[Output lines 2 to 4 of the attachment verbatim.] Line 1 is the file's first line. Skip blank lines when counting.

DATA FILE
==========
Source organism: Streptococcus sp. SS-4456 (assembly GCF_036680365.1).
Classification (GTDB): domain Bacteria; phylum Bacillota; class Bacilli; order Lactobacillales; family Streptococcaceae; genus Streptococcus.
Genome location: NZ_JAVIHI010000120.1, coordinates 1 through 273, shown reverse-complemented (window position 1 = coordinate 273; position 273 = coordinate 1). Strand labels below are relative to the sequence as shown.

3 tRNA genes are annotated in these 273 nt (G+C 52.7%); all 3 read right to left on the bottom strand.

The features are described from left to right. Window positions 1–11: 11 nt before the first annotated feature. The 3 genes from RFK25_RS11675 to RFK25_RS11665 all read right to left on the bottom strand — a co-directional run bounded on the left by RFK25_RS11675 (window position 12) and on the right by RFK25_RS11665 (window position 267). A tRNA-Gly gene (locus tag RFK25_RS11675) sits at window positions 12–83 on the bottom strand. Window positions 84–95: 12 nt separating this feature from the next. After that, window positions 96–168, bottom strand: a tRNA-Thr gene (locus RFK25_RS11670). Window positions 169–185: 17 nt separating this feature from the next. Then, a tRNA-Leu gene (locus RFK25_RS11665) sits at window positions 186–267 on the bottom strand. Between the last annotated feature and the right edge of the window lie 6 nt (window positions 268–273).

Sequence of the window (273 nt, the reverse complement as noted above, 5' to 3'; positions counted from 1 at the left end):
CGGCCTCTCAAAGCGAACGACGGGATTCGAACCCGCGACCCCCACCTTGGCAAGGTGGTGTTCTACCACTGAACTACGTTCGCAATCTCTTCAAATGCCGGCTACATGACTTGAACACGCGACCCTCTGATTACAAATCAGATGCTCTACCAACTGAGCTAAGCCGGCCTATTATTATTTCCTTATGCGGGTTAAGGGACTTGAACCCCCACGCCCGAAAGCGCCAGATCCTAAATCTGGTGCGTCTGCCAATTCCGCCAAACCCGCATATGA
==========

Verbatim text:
Classification (GTDB): domain Bacteria; phylum Bacillota; class Bacilli; order Lactobacillales; family Streptococcaceae; genus Streptococcus.
Genome location: NZ_JAVIHI010000120.1, coordinates 1 through 273, shown reverse-complemented (window position 1 = coordinate 273; position 273 = coordinate 1). Strand labels below are relative to the sequence as shown.

3 tRNA genes are annotated in these 273 nt (G+C 52.7%); all 3 read right to left on the bottom strand.